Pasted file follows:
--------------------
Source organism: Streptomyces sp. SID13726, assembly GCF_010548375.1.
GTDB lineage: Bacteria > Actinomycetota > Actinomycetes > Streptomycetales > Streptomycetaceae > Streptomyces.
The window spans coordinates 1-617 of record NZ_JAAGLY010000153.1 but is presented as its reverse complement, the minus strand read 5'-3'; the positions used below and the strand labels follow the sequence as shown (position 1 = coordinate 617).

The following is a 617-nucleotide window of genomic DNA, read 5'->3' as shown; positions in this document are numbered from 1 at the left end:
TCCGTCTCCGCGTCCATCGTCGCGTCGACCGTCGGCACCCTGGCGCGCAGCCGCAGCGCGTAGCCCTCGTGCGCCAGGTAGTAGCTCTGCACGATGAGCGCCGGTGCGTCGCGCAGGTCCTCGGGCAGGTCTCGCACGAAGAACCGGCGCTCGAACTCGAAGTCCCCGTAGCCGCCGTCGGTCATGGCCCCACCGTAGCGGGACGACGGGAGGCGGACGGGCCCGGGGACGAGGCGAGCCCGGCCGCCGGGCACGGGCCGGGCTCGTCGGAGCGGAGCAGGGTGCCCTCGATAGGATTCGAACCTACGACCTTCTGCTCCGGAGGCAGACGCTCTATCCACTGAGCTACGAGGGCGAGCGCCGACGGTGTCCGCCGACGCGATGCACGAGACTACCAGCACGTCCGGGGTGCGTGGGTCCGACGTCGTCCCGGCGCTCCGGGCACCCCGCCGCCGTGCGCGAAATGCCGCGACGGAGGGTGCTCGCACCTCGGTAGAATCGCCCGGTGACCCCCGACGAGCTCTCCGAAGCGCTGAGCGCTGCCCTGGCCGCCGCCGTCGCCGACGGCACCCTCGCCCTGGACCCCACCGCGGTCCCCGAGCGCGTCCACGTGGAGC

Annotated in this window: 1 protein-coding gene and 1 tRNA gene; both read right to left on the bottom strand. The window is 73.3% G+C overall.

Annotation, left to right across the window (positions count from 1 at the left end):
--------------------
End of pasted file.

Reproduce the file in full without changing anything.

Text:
Source organism: Streptomyces sp. SID13726, assembly GCF_010548375.1.
GTDB lineage: Bacteria > Actinomycetota > Actinomycetes > Streptomycetales > Streptomycetaceae > Streptomyces.
The window spans coordinates 1-617 of record NZ_JAAGLY010000153.1 but is presented as its reverse complement, the minus strand read 5'-3'; the positions used below and the strand labels follow the sequence as shown (position 1 = coordinate 617).

The following is a 617-nucleotide window of genomic DNA, read 5'->3' as shown; positions in this document are numbered from 1 at the left end:
TCCGTCTCCGCGTCCATCGTCGCGTCGACCGTCGGCACCCTGGCGCGCAGCCGCAGCGCGTAGCCCTCGTGCGCCAGGTAGTAGCTCTGCACGATGAGCGCCGGTGCGTCGCGCAGGTCCTCGGGCAGGTCTCGCACGAAGAACCGGCGCTCGAACTCGAAGTCCCCGTAGCCGCCGTCGGTCATGGCCCCACCGTAGCGGGACGACGGGAGGCGGACGGGCCCGGGGACGAGGCGAGCCCGGCCGCCGGGCACGGGCCGGGCTCGTCGGAGCGGAGCAGGGTGCCCTCGATAGGATTCGAACCTACGACCTTCTGCTCCGGAGGCAGACGCTCTATCCACTGAGCTACGAGGGCGAGCGCCGACGGTGTCCGCCGACGCGATGCACGAGACTACCAGCACGTCCGGGGTGCGTGGGTCCGACGTCGTCCCGGCGCTCCGGGCACCCCGCCGCCGTGCGCGAAATGCCGCGACGGAGGGTGCTCGCACCTCGGTAGAATCGCCCGGTGACCCCCGACGAGCTCTCCGAAGCGCTGAGCGCTGCCCTGGCCGCCGCCGTCGCCGACGGCACCCTCGCCCTGGACCCCACCGCGGTCCCCGAGCGCGTCCACGTGGAGC

Annotated in this window: 1 protein-coding gene and 1 tRNA gene; both read right to left on the bottom strand. The window is 73.3% G+C overall.

Annotation, left to right across the window (positions count from 1 at the left end):